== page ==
One of the things that is increasingly important to us as our programme draws towards its end is to raise the profile of urban Water, Sanitation and Hygiene (WASH) – we’ve done great work over the past four and a half years, and it is key to ensure others take up the mantle.
So, over the next few weeks I hope to highlight some issues* that make urban WASH a vital, fascinating and challenging area of work – and highlight the issues that informal settlement residents face. I’m intending to tackle water first in a series of posts. If you find something particularly interesting or shocking, please do share it. If you have any questions about the post, or urban WASH in general, please comment.
The first issue to address is access. We can say everyone is accessing water somehow or other, but we take an MDG approach to access – improved water sources, implying safety and convenience, beyond merely obtaining something called water.
You might assume that access is ensured in urban areas and there is no reason not to connect. However, a connection charge of 5,000KSh to the utility is unattainable for most households in low income areas, such as Kibera (average household income around 3,000KSh/month**).
This means that these residents generally do not have what we could call improved access to water. An estimated 85% of Kibera residents rely on water vendors to obtain their water**. These vendors may charge high prices (post coming), whilst giving poorer services, because the vendors are unregulated.
There is another problem as well. Some vendors create illegal connections, leading to very high Non-Revenue Water (NRW) in low-income settlements (read about some of what we’ve done to combat this here). This in turn can make a utility reluctant to expand into such areas, so that even a household that can afford the connection fee may not be able to get a connection. This is a chicken-and-egg type problem, as the fewer people who are supplied formally, the more vendors and therefore higher losses expected and more reluctance to supply, even as the areas continue to expand rapidly.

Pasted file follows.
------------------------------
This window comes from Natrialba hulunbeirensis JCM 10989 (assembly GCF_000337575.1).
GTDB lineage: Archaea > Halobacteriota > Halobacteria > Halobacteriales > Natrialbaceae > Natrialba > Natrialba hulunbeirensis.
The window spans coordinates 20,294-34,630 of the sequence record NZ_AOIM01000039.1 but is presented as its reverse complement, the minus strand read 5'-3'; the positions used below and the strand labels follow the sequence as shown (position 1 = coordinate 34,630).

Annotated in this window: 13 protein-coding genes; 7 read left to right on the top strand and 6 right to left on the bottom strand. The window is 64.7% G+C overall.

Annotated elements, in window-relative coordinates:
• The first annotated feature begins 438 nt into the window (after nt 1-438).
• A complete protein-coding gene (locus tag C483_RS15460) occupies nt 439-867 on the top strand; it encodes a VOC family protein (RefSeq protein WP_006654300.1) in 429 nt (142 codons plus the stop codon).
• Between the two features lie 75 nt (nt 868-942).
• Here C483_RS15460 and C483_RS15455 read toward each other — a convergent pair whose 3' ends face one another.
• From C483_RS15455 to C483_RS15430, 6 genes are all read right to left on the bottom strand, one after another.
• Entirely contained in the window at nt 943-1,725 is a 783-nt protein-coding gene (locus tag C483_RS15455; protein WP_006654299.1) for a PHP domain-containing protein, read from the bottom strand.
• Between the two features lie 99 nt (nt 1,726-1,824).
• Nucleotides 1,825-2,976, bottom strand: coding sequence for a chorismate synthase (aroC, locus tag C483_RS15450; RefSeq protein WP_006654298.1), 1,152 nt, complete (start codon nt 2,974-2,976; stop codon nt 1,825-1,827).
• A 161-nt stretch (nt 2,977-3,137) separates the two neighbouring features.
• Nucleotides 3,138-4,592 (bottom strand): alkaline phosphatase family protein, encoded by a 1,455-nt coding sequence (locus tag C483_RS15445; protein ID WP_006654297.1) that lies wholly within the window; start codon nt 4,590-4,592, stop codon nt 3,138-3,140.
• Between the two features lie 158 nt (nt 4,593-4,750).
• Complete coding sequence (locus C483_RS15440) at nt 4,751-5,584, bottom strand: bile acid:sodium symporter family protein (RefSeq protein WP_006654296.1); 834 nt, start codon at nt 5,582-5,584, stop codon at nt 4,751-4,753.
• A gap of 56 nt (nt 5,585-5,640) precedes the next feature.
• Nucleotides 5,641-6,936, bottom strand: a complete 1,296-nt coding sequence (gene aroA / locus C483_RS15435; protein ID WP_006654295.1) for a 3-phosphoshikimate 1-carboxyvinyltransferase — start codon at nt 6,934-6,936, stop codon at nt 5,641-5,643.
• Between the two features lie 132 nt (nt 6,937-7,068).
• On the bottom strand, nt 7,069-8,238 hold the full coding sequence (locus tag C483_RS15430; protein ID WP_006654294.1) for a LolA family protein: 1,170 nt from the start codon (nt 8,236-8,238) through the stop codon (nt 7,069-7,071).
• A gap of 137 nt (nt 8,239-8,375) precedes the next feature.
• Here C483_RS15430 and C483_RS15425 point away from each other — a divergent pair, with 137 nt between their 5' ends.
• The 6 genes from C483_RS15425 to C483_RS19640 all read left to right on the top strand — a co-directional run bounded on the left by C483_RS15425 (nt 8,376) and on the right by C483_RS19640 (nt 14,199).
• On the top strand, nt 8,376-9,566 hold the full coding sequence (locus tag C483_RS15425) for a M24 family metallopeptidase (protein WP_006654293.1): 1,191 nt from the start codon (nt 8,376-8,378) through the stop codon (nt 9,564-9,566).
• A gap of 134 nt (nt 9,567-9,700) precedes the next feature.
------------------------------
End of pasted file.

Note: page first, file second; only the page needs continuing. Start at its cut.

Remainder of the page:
One of our roles then, is demonstrating how to effectively reduce NRW in such areas, so as to convince a water utility that the area does not need to make heavy losses, but can indeed expand operations so that the entire city can gain access.
Alongside this, we also demonstrate models involving water kiosks – whereby those who cannot obtain a water connection are able to at least have access to a more reliable supply.
*Most of my examples will probably come from Kibera, Nairobi. There are very many other slums even in Nairobi alone, and it is not my view that Kibera should be given all the attention it receives while other areas are relatively neglected. However, it is an area I know better than any other, and it’s easier to get data, because of its high profile.
**Data comes from this paper.